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Naggiar, George  (2003) The Beautiful Mind of Edward Said
The Electronic Intifada : -.

"I urge everyone to join in and not leave the field of values, definitions, and cultures uncontested."

Edward Said's life and work is a story of transcendence of the cultural and spatial barriers that so often thoughtlessly divide humanity. Born in Jerusalem, the capital of the three great monotheistic faiths and a city that he once called "a seamless amalgam of cultures and religions engaged, like members of the same family, on the same plot of land in which all has become entwined with all," he would live most of his late life and finally die in New York City, the capital of the modern world and where men and women from every corner of the earth converge to form a modern amalgam of peoples unlike anything ever known before. There could have been no more fitting places for the beginning and end of the life's journey of Edward Said.

In between that beginning and end, Said's journey would take him from Palestine to Egypt to the United States and around the world. At home nowhere and everywhere, Said described his condition as one of exile, perpetually without a home, or out of place to use the title of his brilliant memoir. Nowhere more, however, than in his exile, was Said the symbol of his people, whose dispossession his life reflected and for whom he so eloquently advocated in works like "The Question of Palestine", "After the Last Sky", "The Politics of Dispossession" and "Peace and Its Discontents".

Through these writings and others, Said introduced the Palestinian people and narrative to an American-and international-audience as Zionism's all-too-often unrecognized victims. In so doing, he was widely known as one of the Palestinian people's most passionate advocates for peace, reconciliation and coexistence with Israeli Jews on the basis of justice and equality.

From that vision, he would never waver, even when it was most unpopular to do so. During the Oslo "Peace Process," he was a tireless and persistent critic, famously calling the Accords themselves a "surrender" by the Palestinian leadership and predicting with tragic foresight that they would delay, not advance, the day of Palestinian-Israeli reconciliation. Throughout the process, he called for the resignation of President Arafat and the emergence of a genuine grassroots domestic and international movement for Palestinian rights, which he understood would ensure progress towards a meaningful Palestinian-Israeli peace. Nevertheless, for his honesty and unwillingness to be blinded to Palestinian economic, political and human realities by the distorting veneer of the language and images of peace, he earned the derision of even many in his own community for supposedly "opposing peace" or "being unrealistic."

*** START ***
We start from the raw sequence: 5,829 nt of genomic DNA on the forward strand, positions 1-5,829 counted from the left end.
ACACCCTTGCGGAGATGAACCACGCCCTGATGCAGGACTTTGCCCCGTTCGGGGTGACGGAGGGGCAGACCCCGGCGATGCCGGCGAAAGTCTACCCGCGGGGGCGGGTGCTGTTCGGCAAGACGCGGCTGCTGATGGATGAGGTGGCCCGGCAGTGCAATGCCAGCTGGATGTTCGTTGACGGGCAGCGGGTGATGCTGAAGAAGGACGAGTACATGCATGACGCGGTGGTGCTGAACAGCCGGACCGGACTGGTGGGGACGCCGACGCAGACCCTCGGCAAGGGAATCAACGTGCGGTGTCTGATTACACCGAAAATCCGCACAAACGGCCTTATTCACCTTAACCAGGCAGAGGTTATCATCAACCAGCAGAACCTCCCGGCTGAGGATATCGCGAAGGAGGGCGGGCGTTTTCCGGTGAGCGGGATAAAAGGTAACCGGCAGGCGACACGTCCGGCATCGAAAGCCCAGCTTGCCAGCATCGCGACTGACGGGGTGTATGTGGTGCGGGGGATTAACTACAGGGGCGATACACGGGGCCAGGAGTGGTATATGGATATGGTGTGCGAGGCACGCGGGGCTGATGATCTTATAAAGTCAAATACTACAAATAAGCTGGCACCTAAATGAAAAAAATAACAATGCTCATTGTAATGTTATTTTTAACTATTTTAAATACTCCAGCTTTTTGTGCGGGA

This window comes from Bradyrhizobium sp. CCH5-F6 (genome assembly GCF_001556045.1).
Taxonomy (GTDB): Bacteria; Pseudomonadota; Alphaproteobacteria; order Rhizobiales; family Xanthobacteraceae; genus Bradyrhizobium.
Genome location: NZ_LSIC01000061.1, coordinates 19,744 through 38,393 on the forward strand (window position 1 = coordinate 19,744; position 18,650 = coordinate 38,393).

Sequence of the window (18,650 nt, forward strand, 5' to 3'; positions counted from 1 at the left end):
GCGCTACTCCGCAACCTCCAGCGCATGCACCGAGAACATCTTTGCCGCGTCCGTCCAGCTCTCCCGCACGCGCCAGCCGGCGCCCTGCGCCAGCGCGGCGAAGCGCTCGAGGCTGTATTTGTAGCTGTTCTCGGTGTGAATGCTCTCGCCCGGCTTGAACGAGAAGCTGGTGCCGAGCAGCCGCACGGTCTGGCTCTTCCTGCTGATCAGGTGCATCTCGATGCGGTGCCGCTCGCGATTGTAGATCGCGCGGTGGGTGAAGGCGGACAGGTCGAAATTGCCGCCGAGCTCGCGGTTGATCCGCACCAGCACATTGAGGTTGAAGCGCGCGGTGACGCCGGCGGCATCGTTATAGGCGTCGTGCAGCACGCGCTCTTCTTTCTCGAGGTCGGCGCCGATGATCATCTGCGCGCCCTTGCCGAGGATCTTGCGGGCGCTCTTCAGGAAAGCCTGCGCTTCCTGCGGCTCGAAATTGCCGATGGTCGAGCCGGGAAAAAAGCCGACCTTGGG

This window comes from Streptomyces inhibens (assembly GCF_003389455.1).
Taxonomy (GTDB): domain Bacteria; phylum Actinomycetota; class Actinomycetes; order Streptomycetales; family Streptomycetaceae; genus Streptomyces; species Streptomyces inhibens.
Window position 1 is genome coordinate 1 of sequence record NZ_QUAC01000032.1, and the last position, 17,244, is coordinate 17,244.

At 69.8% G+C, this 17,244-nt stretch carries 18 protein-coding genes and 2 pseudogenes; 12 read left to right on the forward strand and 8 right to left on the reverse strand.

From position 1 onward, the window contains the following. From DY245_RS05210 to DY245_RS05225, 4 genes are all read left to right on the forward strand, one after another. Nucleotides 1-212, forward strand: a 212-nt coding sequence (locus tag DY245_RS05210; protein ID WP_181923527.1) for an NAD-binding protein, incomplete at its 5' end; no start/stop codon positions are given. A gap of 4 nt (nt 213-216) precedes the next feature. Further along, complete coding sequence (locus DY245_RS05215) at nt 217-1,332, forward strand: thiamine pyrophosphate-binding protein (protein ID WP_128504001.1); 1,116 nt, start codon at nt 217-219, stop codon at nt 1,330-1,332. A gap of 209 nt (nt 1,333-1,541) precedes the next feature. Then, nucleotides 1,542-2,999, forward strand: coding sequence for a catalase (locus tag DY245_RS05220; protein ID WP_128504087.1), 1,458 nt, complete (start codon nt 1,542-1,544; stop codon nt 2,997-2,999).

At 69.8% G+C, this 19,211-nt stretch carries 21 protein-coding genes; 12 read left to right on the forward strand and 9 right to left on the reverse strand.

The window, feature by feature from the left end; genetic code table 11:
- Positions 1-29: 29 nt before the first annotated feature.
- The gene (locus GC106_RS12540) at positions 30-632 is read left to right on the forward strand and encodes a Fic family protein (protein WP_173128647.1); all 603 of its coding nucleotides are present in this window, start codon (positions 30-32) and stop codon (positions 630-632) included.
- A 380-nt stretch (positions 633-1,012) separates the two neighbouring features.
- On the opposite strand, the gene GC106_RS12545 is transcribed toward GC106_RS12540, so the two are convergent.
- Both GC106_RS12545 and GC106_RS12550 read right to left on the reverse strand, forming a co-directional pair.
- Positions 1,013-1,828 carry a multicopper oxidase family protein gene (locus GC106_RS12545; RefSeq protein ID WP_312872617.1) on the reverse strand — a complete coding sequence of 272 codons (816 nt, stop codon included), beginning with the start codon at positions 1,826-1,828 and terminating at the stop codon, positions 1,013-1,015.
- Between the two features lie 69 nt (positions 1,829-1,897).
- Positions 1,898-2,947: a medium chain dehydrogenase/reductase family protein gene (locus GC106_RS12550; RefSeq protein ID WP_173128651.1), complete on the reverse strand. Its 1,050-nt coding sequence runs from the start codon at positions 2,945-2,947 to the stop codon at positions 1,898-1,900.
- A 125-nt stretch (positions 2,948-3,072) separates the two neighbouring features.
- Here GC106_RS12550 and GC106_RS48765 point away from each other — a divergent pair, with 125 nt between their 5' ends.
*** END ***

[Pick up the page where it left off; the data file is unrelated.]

But with the predictable conclusion of the Oslo process in a storm of violence causing mutual Palestinian-Israeli suffering, which now, at best, will only further postpone the process of Palestinian-Israeli reconciliation, new movements emerged within Palestine and internationally that were based on precisely the discourse and strategy that Said had advocated all along. In Palestine, a Palestinian National Initiative, of which he was a central part, had been born and posed a new alternative to the failed strategy of endless negotiations based on unequal power. It was a truly grassroots effort that respected democracy, treated the needs of the Palestinian people and spoke in language of genuine peace and reconciliation with Israel. Throughout the world, including in the United States, the struggle of the Palestinian people had become, to use his words, "a byword for emancipation and enlightenment." In solidarity with them, divestment campaigns had been launched, boycotts of Israeli goods had been initiated and people from around the world had gone to Palestine to stand with the Palestinians in the moments of their greatest vulnerability.

In a fitting homage to him, at his final convention of the American-Arab Anti-Discrimination Committee (ADC), the leading Arab-American organization, he received a roaring standing ovation for a speech in which he, among other things, lambasted the Palestinian Authority for its failure to recognize the basic dignity, not to say moral beauty, of the very cause that its ostensible mandate was to advance. In the turn of the course of history, in the inspiring and humane language and vision of his speech, in his physical position on the podium and in the applause of the crowd for him, it was clear that Said had at last become what he had always been-the true symbol and leader of his people.